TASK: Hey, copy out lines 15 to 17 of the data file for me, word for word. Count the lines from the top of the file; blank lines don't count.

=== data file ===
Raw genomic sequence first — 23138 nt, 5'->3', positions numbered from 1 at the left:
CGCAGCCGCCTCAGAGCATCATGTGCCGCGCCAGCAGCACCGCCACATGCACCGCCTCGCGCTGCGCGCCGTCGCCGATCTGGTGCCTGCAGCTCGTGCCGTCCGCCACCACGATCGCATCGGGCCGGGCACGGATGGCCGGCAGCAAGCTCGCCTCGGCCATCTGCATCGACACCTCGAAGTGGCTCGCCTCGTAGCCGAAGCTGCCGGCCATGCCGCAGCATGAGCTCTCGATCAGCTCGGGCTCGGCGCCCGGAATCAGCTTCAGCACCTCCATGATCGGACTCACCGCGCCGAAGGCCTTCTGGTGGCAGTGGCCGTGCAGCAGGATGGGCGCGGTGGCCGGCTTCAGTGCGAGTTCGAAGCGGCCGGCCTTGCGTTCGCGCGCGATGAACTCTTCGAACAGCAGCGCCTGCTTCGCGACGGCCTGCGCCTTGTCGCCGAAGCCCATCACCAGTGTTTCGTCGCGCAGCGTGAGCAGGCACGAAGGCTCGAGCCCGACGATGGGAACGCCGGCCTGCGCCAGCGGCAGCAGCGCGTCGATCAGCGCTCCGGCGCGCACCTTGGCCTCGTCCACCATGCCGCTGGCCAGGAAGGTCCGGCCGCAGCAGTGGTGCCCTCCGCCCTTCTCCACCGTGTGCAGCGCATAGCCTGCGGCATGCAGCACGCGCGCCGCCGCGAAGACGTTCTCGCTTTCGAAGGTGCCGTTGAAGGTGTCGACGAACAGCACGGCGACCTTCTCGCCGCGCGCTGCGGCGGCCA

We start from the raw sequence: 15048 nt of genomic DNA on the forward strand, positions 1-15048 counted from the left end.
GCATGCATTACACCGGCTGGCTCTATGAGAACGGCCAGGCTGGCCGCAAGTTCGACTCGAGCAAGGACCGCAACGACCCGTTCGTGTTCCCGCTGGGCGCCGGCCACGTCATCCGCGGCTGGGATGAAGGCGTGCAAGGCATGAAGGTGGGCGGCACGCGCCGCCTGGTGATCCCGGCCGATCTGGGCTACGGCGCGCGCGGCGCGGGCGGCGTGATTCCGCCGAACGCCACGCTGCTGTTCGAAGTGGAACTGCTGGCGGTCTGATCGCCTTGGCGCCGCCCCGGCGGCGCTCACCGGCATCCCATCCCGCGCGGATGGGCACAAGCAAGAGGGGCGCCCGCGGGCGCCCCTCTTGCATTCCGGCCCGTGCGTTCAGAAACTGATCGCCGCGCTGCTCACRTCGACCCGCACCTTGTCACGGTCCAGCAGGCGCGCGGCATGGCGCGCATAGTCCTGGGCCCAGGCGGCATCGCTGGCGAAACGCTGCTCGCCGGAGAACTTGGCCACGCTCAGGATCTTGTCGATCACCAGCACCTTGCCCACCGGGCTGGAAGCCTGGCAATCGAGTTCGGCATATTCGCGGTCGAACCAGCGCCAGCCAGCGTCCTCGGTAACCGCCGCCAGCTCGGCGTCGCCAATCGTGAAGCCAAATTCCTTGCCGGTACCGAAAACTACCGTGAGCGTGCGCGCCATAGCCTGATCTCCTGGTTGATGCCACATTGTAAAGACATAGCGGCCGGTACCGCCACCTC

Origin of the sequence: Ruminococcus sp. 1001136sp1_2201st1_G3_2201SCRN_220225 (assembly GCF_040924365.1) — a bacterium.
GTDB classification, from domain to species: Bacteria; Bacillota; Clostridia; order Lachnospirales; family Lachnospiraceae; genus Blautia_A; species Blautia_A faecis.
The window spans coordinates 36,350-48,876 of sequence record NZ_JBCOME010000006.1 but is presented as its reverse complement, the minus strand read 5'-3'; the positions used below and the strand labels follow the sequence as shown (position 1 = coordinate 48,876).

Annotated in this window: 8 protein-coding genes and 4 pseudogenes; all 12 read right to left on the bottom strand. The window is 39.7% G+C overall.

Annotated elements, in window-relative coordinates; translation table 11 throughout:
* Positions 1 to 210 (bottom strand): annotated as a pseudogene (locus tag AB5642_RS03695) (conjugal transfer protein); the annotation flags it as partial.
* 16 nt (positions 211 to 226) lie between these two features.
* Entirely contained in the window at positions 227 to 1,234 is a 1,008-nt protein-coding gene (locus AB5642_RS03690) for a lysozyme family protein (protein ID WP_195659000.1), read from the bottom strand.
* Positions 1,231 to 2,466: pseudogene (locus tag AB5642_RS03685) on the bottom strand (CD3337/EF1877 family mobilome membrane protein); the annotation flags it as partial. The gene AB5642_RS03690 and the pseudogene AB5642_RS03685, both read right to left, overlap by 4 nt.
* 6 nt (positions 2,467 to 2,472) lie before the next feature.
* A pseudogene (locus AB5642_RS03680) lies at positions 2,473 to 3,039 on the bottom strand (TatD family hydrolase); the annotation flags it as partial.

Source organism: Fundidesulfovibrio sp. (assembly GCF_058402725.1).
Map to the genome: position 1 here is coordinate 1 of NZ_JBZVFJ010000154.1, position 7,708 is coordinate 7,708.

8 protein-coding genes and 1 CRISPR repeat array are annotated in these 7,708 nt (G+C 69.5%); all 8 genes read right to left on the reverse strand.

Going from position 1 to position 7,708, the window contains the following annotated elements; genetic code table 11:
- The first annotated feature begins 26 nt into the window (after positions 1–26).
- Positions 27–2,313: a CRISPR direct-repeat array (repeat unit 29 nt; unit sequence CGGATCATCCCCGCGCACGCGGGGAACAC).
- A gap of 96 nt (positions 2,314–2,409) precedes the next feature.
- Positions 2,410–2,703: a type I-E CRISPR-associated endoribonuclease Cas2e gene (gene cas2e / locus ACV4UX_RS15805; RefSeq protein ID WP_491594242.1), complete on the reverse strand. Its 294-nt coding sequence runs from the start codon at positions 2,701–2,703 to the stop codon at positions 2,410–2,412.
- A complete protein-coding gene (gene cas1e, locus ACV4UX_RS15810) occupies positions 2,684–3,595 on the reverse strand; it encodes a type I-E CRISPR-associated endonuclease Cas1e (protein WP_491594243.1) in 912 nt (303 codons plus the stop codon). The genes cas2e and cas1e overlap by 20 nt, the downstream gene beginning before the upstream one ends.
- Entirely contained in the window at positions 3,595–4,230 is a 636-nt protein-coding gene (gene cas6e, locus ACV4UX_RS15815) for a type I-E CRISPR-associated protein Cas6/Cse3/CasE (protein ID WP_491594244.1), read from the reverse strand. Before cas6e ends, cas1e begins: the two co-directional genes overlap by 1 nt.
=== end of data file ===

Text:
* A pseudogene (locus AB5642_RS03680) lies at positions 2,473 to 3,039 on the bottom strand (TatD family hydrolase); the annotation flags it as partial.

Source organism: Fundidesulfovibrio sp. (assembly GCF_058402725.1).
Map to the genome: position 1 here is coordinate 1 of NZ_JBZVFJ010000154.1, position 7,708 is coordinate 7,708.